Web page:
Regenstrief research scientists shared their research and thoughts about the future of healthcare in Indiana at the annual BioCrossroads Indiana Life Sciences Summit. Former Regenstrief leader, Clem McDonald, M.D., gave the keynote address and was also honored for his contributions to health information technology.
McDonald Awarded Watanabe Life Sciences Champion of the Year
BioCrossroads awarded Dr. McDonald the 2019 August M. Watanabe Life Sciences Champion of the Year Award for his unprecedented impact on HIT and digital health in Indiana and around the world. During his time at Regenstrief, Dr. McDonald developed one of the nation’s first electronic medical record systems and community-wide clinical data repositories. He also led the development of Logical Observation Identifier Names and Codes (LOINC), which is the world’s most widely used coding system for identifying medical tests, observations and documents.
Dr. McDonald is currently the chief health data standards officer at the National Library of Medicine. He was the director of Regenstrief Institute before joining the NLM, and the Regenstrief Center for Biomedical Informatics is named after him.
BioCrossroads presents the Watanabe Award annually to an individual or organization that has made or enabled unique achievements in the development of Indiana’s life sciences and healthcare research, clinical, educational or economic advancement. The award is named after the late chairman of the BioCrossroads board of directors and a former leader of Regenstrief Institute.
During his keynote address at the Life Sciences Summit, Dr. McDonald reflected on the successful health IT innovations he has developed throughout his career and how they’ve helped to improve healthcare.
Regenstrief scientists present contributions to life sciences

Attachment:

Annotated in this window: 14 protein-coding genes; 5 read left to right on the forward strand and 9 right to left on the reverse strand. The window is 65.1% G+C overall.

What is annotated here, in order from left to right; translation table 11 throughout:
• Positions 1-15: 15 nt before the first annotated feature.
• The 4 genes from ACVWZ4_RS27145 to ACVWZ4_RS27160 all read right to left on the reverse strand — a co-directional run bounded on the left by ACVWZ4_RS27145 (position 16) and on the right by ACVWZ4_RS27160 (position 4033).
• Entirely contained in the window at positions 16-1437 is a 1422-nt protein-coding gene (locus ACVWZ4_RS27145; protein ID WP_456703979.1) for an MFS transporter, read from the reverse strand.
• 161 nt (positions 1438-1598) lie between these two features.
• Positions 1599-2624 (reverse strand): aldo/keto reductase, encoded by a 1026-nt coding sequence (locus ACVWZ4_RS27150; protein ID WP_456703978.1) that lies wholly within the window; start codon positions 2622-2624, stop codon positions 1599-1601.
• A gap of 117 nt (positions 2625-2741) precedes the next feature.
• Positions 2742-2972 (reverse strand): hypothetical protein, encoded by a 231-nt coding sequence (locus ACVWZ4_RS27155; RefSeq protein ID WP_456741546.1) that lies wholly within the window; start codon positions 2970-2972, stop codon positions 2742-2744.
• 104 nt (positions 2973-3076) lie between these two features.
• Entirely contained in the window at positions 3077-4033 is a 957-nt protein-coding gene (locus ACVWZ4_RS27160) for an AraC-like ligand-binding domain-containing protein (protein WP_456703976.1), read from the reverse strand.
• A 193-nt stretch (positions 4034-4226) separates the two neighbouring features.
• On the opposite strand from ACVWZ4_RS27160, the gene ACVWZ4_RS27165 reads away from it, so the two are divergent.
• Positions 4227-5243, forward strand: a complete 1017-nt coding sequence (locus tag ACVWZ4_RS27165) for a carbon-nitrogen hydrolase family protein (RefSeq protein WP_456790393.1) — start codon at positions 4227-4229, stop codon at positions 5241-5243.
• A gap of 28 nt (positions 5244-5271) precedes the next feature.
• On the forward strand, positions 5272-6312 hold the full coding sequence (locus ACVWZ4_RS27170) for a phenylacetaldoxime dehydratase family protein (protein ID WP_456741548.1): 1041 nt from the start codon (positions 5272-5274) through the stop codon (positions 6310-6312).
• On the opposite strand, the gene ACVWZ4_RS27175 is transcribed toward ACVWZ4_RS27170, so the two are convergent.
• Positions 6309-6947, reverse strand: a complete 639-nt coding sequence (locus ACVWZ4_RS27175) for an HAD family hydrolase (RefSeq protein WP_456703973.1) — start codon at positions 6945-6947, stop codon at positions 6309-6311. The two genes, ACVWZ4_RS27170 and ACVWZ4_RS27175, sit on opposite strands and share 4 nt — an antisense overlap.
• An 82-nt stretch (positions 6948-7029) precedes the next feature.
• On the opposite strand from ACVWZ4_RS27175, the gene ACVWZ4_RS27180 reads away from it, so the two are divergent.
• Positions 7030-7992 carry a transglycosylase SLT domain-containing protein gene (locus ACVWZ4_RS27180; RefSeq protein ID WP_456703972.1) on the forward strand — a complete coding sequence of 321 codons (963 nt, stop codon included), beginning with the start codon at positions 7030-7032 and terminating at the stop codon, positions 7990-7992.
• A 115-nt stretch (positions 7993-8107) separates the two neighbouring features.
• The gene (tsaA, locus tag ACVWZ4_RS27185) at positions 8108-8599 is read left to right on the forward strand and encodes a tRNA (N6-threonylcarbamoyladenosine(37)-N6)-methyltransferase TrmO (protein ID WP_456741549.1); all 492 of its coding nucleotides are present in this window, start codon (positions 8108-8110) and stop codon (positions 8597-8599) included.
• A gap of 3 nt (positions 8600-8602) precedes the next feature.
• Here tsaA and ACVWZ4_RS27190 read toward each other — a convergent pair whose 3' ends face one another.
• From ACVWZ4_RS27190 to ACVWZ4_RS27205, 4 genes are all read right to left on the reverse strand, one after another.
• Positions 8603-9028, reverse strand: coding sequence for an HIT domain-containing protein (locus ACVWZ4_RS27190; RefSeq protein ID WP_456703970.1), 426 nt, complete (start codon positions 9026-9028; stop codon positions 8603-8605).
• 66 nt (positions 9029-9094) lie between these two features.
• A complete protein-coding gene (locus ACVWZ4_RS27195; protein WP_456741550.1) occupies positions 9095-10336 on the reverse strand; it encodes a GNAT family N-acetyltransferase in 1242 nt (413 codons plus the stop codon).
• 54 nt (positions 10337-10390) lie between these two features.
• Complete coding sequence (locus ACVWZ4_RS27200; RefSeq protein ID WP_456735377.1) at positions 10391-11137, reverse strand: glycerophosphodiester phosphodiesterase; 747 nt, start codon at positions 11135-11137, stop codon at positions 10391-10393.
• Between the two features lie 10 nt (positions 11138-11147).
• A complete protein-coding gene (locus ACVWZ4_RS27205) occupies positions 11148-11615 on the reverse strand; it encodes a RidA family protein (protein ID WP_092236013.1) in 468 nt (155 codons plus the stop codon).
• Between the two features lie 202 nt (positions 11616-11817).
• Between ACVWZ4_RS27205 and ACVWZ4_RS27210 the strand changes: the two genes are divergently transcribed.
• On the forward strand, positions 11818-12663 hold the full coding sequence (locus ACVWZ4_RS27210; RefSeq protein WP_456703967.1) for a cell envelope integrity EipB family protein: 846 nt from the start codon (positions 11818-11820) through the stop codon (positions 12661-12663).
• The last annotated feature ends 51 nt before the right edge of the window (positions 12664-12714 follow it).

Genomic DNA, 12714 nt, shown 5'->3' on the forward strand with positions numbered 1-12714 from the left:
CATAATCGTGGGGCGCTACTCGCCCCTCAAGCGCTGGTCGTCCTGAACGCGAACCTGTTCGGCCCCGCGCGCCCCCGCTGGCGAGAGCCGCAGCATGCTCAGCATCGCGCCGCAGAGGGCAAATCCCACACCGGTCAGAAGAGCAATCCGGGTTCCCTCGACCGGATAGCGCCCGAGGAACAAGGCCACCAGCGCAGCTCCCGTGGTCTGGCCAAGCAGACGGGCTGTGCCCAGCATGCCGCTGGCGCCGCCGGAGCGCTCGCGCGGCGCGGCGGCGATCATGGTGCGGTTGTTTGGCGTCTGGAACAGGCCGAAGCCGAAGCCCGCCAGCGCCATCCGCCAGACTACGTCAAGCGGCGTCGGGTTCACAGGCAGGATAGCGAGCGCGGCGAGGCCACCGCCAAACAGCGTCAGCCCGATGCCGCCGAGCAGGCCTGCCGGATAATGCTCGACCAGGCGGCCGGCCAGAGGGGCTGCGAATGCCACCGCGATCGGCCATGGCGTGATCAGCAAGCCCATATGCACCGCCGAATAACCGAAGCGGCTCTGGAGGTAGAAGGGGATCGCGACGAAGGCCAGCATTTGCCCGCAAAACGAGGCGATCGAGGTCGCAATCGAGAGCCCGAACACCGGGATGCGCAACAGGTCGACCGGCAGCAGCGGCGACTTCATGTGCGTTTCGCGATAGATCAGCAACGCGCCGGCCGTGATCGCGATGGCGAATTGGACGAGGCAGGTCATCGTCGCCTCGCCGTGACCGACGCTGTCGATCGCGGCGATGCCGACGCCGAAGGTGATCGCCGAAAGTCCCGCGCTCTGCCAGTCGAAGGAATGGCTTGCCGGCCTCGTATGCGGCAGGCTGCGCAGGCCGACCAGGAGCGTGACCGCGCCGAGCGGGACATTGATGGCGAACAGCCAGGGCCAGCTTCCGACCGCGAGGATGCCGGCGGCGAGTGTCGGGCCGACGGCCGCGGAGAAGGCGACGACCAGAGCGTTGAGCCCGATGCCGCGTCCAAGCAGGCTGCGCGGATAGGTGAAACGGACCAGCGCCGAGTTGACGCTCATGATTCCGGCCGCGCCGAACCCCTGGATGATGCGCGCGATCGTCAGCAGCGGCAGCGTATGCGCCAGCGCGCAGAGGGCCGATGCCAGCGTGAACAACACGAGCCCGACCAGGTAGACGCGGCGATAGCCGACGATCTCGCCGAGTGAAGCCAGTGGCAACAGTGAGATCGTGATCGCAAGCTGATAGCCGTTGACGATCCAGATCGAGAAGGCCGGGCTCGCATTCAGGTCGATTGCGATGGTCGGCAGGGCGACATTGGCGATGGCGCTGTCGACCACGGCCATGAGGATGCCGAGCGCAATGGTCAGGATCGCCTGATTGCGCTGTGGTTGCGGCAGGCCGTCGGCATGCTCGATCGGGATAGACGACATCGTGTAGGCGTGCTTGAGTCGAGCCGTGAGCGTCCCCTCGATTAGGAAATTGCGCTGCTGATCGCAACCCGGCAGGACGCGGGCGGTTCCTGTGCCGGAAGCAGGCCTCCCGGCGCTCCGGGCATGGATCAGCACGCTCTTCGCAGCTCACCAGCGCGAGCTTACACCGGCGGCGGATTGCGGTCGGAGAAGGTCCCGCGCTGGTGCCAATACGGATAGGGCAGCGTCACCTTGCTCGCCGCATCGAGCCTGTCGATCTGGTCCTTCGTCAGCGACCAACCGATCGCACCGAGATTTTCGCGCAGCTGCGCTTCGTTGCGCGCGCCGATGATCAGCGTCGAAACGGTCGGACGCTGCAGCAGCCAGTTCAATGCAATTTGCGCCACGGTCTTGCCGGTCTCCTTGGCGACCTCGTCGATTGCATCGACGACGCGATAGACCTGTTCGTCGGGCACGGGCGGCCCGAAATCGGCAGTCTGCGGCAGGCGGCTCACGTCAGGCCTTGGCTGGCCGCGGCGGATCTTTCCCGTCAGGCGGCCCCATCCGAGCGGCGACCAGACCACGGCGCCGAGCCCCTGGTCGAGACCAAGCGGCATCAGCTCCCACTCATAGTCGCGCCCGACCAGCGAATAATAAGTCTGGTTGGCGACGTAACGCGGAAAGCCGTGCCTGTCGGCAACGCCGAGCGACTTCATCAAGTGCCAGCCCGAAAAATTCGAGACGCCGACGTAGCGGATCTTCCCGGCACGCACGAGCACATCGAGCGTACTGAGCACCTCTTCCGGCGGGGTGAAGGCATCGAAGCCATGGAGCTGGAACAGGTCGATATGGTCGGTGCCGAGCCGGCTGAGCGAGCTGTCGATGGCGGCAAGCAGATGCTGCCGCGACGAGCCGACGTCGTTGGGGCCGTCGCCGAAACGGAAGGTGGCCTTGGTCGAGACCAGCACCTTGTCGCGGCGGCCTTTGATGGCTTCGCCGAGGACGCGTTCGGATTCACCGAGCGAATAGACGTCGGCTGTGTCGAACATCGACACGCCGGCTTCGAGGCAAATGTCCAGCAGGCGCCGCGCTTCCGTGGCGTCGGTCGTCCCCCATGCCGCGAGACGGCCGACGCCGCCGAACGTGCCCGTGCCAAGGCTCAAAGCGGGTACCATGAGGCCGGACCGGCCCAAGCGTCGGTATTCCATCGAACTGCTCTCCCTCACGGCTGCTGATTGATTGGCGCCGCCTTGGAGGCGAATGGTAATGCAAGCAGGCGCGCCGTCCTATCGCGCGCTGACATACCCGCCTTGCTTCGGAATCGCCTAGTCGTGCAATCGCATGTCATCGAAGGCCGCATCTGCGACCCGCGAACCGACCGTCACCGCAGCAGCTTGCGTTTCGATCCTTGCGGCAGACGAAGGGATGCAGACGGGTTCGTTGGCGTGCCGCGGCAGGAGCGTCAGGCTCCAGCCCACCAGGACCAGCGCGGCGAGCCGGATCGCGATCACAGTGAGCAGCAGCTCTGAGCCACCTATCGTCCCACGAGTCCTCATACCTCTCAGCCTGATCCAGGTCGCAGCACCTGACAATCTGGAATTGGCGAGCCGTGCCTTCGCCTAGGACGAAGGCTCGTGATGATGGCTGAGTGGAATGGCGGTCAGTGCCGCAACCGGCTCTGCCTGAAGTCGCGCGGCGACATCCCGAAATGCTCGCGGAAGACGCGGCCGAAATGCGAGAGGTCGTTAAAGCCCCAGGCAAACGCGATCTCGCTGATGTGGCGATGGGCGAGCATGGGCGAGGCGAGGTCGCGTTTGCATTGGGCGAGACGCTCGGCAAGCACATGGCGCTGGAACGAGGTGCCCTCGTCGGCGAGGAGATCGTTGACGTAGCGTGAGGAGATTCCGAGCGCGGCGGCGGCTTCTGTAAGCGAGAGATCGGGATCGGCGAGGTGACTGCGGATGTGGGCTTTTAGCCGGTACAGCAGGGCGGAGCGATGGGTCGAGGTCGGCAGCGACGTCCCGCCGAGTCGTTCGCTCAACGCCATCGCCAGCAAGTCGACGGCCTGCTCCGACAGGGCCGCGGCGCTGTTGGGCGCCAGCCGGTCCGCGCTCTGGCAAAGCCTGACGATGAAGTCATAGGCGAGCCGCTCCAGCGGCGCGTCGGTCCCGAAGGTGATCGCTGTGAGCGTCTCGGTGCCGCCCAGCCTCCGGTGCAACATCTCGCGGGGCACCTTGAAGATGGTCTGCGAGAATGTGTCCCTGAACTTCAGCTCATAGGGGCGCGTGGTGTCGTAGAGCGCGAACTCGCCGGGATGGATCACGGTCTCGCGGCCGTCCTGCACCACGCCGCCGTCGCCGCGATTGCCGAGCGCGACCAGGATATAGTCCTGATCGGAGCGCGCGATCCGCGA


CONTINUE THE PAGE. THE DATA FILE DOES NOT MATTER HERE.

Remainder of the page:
Three Regenstrief research scientists led discussions on Indiana’s life sciences industry.
Christopher Callahan, M.D., gave a presentation on the collaborative care model for Alzheimer’s disease and related dementias that is used at the Sandra Eskenazi Center for Brain Care Innovation. Through this approach, a team of providers works with the patient and his or her family and caregivers to provide holistic care. The team includes physicians, nurses, psychologists, care coordinators and social workers.
This model has proven to significantly improve patient and caregiver outcomes and reduce costs. In addition to his role at Regenstrief, Dr. Callahan is a professor at Indiana University School of Medicine and the chief research and development officer at Eskenazi Health.
Regenstrief researcher Malaz Boustani, M.D., spoke on the obstacles to properly screen and diagnose Alzheimer’s and dementia. He said current research finds there is neither harm nor benefits to screening for cognitive impairment during primary care visits, but he says other settings and methods may be more promising.
He also spoke about the common reasons that people avoid dementia screenings. Those include fear of diagnosis, fear of quality of life changes, and stigma associated with Alzheimer’s disease. Dr. Boustani is also a professor at IU School of Medicine and the founding director of the Center for Health Innovation and Implementation Science.
Artificial intelligence is a field in which Regenstrief is doing a significant amount of work. Researcher Joshua R. Vest, PhD, participated in a panel discussion with leaders from Eli Lily, Roche and Simplex on the role of AI and automation in healthcare. They talked about the possibilities for advancement that the technology offers, as well as the importance of data standards. Dr. Vest is also an associate professor and the director at the Center for Health Policy at the Indiana University Richard M. Fairbanks School of Public Health at IUPUI.
The Indiana Life Sciences Summit is organized by BioCrossroads, an Indiana initiative to grow, advance and invest in life sciences in the state.